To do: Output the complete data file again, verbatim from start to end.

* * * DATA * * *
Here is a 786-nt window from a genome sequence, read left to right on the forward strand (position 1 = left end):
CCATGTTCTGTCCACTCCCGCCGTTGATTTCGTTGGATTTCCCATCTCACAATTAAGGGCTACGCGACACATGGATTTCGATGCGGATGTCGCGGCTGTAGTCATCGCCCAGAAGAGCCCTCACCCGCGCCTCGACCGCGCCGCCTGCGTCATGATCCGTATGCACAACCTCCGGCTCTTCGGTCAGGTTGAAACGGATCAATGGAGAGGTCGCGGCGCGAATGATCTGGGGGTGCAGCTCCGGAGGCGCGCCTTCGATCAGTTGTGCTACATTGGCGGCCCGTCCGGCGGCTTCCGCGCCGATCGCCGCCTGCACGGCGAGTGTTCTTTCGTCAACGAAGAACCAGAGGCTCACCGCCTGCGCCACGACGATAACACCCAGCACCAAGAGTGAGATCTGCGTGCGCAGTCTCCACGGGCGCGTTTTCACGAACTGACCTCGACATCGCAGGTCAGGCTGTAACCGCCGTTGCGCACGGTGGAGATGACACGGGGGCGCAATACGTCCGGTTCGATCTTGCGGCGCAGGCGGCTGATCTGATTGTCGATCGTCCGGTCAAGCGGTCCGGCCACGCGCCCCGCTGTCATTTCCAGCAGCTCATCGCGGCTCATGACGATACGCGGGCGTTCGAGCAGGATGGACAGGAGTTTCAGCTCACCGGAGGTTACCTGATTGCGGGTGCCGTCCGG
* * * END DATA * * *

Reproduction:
Here is a 786-nt window from a genome sequence, read left to right on the forward strand (position 1 = left end):
CCATGTTCTGTCCACTCCCGCCGTTGATTTCGTTGGATTTCCCATCTCACAATTAAGGGCTACGCGACACATGGATTTCGATGCGGATGTCGCGGCTGTAGTCATCGCCCAGAAGAGCCCTCACCCGCGCCTCGACCGCGCCGCCTGCGTCATGATCCGTATGCACAACCTCCGGCTCTTCGGTCAGGTTGAAACGGATCAATGGAGAGGTCGCGGCGCGAATGATCTGGGGGTGCAGCTCCGGAGGCGCGCCTTCGATCAGTTGTGCTACATTGGCGGCCCGTCCGGCGGCTTCCGCGCCGATCGCCGCCTGCACGGCGAGTGTTCTTTCGTCAACGAAGAACCAGAGGCTCACCGCCTGCGCCACGACGATAACACCCAGCACCAAGAGTGAGATCTGCGTGCGCAGTCTCCACGGGCGCGTTTTCACGAACTGACCTCGACATCGCAGGTCAGGCTGTAACCGCCGTTGCGCACGGTGGAGATGACACGGGGGCGCAATACGTCCGGTTCGATCTTGCGGCGCAGGCGGCTGATCTGATTGTCGATCGTCCGGTCAAGCGGTCCGGCCACGCGCCCCGCTGTCATTTCCAGCAGCTCATCGCGGCTCATGACGATACGCGGGCGTTCGAGCAGGATGGACAGGAGTTTCAGCTCACCGGAGGTTACCTGATTGCGGGTGCCGTCCGG